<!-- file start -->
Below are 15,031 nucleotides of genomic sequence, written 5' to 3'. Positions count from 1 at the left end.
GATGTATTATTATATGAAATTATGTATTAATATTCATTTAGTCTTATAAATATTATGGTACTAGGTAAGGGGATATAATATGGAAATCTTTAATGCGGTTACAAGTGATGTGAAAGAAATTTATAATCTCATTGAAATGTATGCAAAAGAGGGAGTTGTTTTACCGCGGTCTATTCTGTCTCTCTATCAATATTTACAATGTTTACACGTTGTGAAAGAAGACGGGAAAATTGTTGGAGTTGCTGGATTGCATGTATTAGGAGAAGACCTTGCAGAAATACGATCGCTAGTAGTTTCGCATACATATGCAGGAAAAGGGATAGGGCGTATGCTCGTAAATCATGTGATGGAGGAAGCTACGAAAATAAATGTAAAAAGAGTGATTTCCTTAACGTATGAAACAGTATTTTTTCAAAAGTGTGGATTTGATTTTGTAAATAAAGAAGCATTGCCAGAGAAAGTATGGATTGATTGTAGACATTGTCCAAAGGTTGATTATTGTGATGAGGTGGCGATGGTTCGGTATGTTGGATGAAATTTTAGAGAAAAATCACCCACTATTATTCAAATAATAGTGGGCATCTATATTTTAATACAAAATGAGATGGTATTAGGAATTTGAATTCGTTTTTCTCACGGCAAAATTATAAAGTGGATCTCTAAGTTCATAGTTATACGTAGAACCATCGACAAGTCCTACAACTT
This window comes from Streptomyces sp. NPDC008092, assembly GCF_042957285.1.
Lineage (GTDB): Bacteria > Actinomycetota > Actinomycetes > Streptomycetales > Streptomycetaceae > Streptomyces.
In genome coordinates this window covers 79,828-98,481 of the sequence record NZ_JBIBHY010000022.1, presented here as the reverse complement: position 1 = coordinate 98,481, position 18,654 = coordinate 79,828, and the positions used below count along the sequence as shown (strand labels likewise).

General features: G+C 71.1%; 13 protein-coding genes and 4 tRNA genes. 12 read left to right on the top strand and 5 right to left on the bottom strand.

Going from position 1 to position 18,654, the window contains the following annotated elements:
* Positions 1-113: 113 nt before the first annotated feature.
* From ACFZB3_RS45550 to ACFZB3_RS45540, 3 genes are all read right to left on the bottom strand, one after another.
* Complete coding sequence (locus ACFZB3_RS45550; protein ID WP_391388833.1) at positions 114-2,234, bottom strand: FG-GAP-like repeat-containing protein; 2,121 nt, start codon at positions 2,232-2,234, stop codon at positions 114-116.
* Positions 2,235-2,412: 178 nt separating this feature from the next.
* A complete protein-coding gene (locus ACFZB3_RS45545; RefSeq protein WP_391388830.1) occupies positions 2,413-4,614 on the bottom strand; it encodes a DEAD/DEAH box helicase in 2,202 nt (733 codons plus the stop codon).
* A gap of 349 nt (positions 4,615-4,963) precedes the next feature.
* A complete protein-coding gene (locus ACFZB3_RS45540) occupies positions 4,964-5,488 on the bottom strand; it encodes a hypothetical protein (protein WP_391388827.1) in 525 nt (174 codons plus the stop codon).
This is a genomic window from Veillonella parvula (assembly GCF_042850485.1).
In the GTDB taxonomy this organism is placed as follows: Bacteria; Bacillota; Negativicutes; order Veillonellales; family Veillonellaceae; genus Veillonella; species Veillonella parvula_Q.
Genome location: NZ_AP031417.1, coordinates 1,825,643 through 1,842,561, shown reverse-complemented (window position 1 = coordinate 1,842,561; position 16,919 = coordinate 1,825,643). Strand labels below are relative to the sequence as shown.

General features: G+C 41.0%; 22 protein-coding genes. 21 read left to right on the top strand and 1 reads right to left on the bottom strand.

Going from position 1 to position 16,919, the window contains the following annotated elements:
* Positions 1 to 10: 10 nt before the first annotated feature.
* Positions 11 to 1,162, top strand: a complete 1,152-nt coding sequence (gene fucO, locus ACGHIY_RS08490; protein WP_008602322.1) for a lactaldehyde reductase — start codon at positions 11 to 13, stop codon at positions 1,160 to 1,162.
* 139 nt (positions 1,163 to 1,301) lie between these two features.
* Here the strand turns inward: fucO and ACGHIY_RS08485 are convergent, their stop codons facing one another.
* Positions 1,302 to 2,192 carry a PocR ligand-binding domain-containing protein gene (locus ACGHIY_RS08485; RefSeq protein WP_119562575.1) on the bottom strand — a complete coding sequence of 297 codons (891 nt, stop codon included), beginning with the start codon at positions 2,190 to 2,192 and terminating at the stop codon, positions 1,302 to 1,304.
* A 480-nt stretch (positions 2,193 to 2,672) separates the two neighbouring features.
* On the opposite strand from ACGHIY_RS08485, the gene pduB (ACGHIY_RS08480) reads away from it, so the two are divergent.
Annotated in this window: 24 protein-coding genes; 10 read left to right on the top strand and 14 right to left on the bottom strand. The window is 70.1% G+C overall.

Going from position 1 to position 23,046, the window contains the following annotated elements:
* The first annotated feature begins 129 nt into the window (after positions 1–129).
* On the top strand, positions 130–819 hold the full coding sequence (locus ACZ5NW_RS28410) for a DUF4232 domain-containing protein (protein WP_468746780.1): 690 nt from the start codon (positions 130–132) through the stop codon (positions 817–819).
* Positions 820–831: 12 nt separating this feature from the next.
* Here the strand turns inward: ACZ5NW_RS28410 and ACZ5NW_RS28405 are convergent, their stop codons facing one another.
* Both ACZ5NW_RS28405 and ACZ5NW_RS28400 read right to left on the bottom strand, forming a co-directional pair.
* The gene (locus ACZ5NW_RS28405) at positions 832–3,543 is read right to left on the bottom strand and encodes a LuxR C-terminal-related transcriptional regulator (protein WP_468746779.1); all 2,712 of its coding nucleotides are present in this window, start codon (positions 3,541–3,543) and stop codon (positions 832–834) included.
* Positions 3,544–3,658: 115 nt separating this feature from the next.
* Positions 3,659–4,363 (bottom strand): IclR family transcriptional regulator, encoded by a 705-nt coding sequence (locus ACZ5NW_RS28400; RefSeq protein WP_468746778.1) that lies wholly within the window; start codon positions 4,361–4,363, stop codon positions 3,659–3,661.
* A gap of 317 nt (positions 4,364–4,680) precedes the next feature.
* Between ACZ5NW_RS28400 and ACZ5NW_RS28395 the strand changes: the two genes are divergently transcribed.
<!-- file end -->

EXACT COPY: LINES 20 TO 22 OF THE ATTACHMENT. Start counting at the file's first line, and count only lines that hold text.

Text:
* Positions 1 to 10: 10 nt before the first annotated feature.
* Positions 11 to 1,162, top strand: a complete 1,152-nt coding sequence (gene fucO, locus ACGHIY_RS08490; protein WP_008602322.1) for a lactaldehyde reductase — start codon at positions 11 to 13, stop codon at positions 1,160 to 1,162.
* 139 nt (positions 1,163 to 1,301) lie between these two features.